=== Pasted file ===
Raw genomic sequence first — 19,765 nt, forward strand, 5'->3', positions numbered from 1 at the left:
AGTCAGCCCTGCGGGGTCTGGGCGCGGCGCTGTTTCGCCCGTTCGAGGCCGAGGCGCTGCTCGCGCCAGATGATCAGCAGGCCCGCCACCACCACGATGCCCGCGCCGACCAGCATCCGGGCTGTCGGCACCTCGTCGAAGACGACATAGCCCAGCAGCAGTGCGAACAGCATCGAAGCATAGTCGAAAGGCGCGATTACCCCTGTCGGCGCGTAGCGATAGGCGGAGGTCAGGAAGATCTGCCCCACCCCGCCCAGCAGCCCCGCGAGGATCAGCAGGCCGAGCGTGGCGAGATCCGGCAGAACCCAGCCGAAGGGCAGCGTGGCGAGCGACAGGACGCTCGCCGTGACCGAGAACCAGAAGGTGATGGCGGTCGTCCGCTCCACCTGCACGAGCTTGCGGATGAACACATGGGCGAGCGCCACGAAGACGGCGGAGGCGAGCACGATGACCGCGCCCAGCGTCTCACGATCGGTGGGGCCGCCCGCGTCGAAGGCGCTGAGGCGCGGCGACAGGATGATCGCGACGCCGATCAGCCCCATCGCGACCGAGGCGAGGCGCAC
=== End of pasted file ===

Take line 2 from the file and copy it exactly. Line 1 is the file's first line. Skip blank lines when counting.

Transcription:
AGTCAGCCCTGCGGGGTCTGGGCGCGGCGCTGTTTCGCCCGTTCGAGGCCGAGGCGCTGCTCGCGCCAGATGATCAGCAGGCCCGCCACCACCACGATGCCCGCGCCGACCAGCATCCGGGCTGTCGGCACCTCGTCGAAGACGACATAGCCCAGCAGCAGTGCGAACAGCATCGAAGCATAGTCGAAAGGCGCGATTACCCCTGTCGGCGCGTAGCGATAGGCGGAGGTCAGGAAGATCTGCCCCACCCCGCCCAGCAGCCCCGCGAGGATCAGCAGGCCGAGCGTGGCGAGATCCGGCAGAACCCAGCCGAAGGGCAGCGTGGCGAGCGACAGGACGCTCGCCGTGACCGAGAACCAGAAGGTGATGGCGGTCGTCCGCTCCACCTGCACGAGCTTGCGGATGAACACATGGGCGAGCGCCACGAAGACGGCGGAGGCGAGCACGATGACCGCGCCCAGCGTCTCACGATCGGTGGGGCCGCCCGCGTCGAAGGCGCTGAGGCGCGGCGACAGGATGATCGCGACGCCGATCAGCCCCATCGCGACCGAGGCGAGGCGCAC